Sadd duly got a shot at Jock McAvoy's British middleweight crown a year later but lost on points. The venue: King's Hall, Belle Vue, Manchester. The date: 22 May 1939
Additionally, in December 1938 Sadd fought Jack Hyams at Harringay Arena and, as Mr Dix had forecast, won the fight (on points) - Ed.
Printed 15 June 1938
A Lincoln Gym
Sir, While reading through this week’s “Boxing” I came across the paragraph where a Lincoln gentleman was asking about a gymnasium round about Lincoln. You answered that you did not know of one.
I have the best equipped gym round these parts in Nottingham, where I train Frank Bonser, Jack Robinson, Frank Parkes, etc. George Marsden also trains with me when he is not away fighting and working in Woods’s boxing booth. I am licensed under the BBB of C, and would feel it a great honour if you mentioned these facts in “Boxing”.
With sincere wishes for the continued success of your paper, which all my boys buy and read.
I used to box in London round about 1914 and 1915 in the name of Young Ticehurst, of Chelsea. I trained under Mr Jimmy Lambert at Lambeth, and used to spar with Alec Lambert and Alf Mansfield. I also fought Joe Bloomfield at the old NSC, and Johnny Curly, of Lambeth, at Mr Lambert’s Church Street shows off the Edgware Road – I remain,
(Late of Marylebone).
Printed 15 June 1938
Scotch and Irish
Sir, Re the article, “Jim Warnock’s Return To Ring”, written by “Timekeeper”, a correspondent of “Ireland’s Saturday Night”. He writes that Fred Tennant has been knocked out by Snowball Frame in three rounds. I don’t know if Frame sent in a part of his record to “Timekeeper” or not, therefore I cannot blame him for the above.
I boxed Frame on four occasions, drawing three times, and the last time we met I stopped him in seven rounds; also please mention the fact that I have never been knocked out by anybody since I started boxing 10 years ago, and have participated in over 500 contests in all parts of Britain. I know I was no champion, but I don’t like people to ask me, “When did Snowball Frame knock you out?” I am very “touchy” that way.
I trust I am in order writing to you, dear Editor, so with all due respect to “Ireland’s Saturday Night”, this letter, if printed, is of more value to me in your paper.
Yours in anticipation,
Freddy Tennant (a regular reader)
Printed 1 June 1938
Re Hal Bagwell
Sir, To win 71 fights and draw 10 and not lose a single one is a record any boxer could be proud of, but Hal Bagwell, Gloucester’s popular bantamweight, not only holds this record but has achieved it before reaching the age of 20.
I am delighted to know that Bagwell’s manager, Billy Wagner, is now prepared to receive offers of a fight to take place in Gloucester with any bantams, with sidestakes of £50. It was announced from the ring at our local open-air tournament last week that this is being advertised in “Boxing” and I can assure any interested manager or boxer that whoever meets our local boy will receive a good, clean open fight.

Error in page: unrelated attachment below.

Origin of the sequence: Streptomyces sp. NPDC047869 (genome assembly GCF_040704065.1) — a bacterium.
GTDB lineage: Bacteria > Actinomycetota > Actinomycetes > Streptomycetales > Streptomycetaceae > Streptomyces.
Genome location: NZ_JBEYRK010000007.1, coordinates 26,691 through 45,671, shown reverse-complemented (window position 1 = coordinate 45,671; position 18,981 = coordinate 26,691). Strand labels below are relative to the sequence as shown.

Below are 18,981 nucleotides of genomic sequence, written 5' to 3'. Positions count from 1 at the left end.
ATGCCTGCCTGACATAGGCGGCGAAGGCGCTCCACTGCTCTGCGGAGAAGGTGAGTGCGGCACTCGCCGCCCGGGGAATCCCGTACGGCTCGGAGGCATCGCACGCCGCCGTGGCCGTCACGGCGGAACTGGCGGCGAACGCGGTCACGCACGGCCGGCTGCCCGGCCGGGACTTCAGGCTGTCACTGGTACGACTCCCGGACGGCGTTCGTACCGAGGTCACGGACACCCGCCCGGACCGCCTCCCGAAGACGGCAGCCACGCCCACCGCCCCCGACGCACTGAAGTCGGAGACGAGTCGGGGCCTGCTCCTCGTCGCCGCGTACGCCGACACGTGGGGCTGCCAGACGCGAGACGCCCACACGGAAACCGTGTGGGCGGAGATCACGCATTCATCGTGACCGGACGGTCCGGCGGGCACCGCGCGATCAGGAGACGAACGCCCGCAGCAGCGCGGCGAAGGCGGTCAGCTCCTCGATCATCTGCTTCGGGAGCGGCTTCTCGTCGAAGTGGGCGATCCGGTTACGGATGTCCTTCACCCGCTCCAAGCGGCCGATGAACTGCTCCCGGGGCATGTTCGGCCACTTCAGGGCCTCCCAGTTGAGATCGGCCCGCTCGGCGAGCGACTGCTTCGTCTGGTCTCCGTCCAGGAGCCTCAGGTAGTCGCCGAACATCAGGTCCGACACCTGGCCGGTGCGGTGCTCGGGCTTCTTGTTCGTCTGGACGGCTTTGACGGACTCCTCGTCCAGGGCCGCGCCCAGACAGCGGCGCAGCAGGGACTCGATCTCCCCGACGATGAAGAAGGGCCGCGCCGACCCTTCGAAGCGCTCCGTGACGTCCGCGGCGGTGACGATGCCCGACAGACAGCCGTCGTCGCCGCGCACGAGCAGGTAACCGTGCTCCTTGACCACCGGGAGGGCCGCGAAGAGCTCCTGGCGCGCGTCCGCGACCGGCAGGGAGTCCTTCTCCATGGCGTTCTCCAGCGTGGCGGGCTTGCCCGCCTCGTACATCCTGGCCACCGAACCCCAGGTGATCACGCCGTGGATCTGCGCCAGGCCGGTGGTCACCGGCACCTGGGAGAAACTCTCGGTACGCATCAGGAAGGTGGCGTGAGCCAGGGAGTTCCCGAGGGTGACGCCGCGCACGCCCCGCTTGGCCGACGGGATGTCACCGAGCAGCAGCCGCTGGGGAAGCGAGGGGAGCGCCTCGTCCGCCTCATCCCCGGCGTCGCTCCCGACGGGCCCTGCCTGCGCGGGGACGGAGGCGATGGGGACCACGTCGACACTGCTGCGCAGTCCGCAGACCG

I have no interest in the fight except that of a local enthusiast, who follows Bagwell’s progress with admiration.
Printed 15 June 1938
Re Hal Bagwell
Sir, Having noted Mr Pritchard’s remarks concerning Hal Bagwell, of Gloucester, I would like to correct these, and add a few more facts.
Bagwell, at 19 years of age, has, apart from booth fights, had fewer than 30 contests, of which he has drawn four and won the rest.
Nevertheless, he is, according to Mr Fred Tekell (who is well known to “Boxing”), the cleverest lad produced in Gloucester since Jack Ward and Sapper O’Neil, and I think he is destined to go a long way in the boxing world.
He is being trained by Billy Wagner (ex-middleweight champion of the West) and has his next contest on Friday, when Capt. Prince-Cox stages his first show in Gloucester. Bagwell’s opponent will be Jimmy Regan, of Bulford, who has been boxing as “The Dixie Kid”.
Maybe readers of “Boxing” will wonder why they have not heard of Bagwell before. Here are the reasons: Of Bagwell’s 30 contests, the majority have been staged by me in Cirencester, where I have been promoting for the past two years.
As my shows were unlicensed, the results were never sent to “Boxing” for obvious reasons.
However, owing to interference by the BBB of C I have decided to give up promoting myself and am now assisting a licensed promoter.
Wishing your paper, which I have been a reader of for six years, every success.
I remain, yours faithfully,
Printed 29 June 1938
Re Hal Bagwell
Sir, I note Mr Fred Coles reply to my letter, correcting my figure of Bagwell’s wins.
I only quote the figure given by promoter Dave Derfield in the programme of May 16, when Bagwell fought and beat George Bick (Blaenavon). He gives: Fought 80, won 70, drawn 10. However, as Mr Coles points out, a number of these have been fought in the booths, and I quite agree. I would add though, that Bagwell has fought quite a number of real “scraps” in the booth, which I have seen. A recent one in friend Gage’s booth at Stroud, had the crowd on their toes, and it was a crowd.
Since this, our Gloucester bantam has now fought the “Dixie Kid”, and won in fine style, and I, like many more, predict a great future for him.
Captain A. Prince-Cox, our Gloucester promoter, hopes to match him with Kirby very shortly. I also hope to see hime figure in a Hereford tournament when winter shows come round again.
We Gloucester folk greatly appreciated the opportunity of seeing Tommy Farr in action at our recent show. He seems to have been very popular, and had a good reception. Droog, the Dutch champion, rather disappointed us, being quickly disposed of by Darkie Ellis.
Dick Corbett and Young Beckett fought a very interesting, if not a whirlwind, fight. Have these two ever met before?
Hal Bagwell would go on to amass one of the longest unbeaten runs in boxing history, and for years was included in 'The Guiness Book of Records'.
'The Ring Record Book' claimed Bagwell held a 180-fight winning streak, but quite how this figure was reached is unclear.
According to the available fight data for Bagwell, he remained unbeaten for 60 successive pro fights - or 10 years and three months - from August 1938 until November 1948.
A tremendous feat all the same! - Ed.